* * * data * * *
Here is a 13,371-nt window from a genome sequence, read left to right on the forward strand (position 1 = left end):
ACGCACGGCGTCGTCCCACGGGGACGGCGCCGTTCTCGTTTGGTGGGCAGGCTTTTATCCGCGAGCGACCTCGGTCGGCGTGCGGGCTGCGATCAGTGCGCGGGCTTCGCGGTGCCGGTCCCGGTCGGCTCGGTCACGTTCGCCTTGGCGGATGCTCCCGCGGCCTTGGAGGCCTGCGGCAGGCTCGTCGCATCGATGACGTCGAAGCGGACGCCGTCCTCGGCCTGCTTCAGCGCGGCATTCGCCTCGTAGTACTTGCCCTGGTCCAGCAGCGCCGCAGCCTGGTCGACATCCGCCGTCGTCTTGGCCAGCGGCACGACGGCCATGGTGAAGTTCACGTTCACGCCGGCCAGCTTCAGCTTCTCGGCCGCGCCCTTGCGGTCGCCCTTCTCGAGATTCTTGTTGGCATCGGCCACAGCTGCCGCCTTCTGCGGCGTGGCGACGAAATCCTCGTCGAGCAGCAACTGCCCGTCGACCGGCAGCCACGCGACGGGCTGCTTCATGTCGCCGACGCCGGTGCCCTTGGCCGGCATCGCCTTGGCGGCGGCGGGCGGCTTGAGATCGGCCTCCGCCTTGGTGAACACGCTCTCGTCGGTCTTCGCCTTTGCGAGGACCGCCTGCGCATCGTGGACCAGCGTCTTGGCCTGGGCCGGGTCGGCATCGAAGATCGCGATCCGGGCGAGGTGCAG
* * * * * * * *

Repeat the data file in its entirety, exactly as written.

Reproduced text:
Here is a 13,371-nt window from a genome sequence, read left to right on the forward strand (position 1 = left end):
ACGCACGGCGTCGTCCCACGGGGACGGCGCCGTTCTCGTTTGGTGGGCAGGCTTTTATCCGCGAGCGACCTCGGTCGGCGTGCGGGCTGCGATCAGTGCGCGGGCTTCGCGGTGCCGGTCCCGGTCGGCTCGGTCACGTTCGCCTTGGCGGATGCTCCCGCGGCCTTGGAGGCCTGCGGCAGGCTCGTCGCATCGATGACGTCGAAGCGGACGCCGTCCTCGGCCTGCTTCAGCGCGGCATTCGCCTCGTAGTACTTGCCCTGGTCCAGCAGCGCCGCAGCCTGGTCGACATCCGCCGTCGTCTTGGCCAGCGGCACGACGGCCATGGTGAAGTTCACGTTCACGCCGGCCAGCTTCAGCTTCTCGGCCGCGCCCTTGCGGTCGCCCTTCTCGAGATTCTTGTTGGCATCGGCCACAGCTGCCGCCTTCTGCGGCGTGGCGACGAAATCCTCGTCGAGCAGCAACTGCCCGTCGACCGGCAGCCACGCGACGGGCTGCTTCATGTCGCCGACGCCGGTGCCCTTGGCCGGCATCGCCTTGGCGGCGGCGGGCGGCTTGAGATCGGCCTCCGCCTTGGTGAACACGCTCTCGTCGGTCTTCGCCTTTGCGAGGACCGCCTGCGCATCGTGGACCAGCGTCTTGGCCTGGGCCGGGTCGGCATCGAAGATCGCGATCCGGGCGAGGTGCAG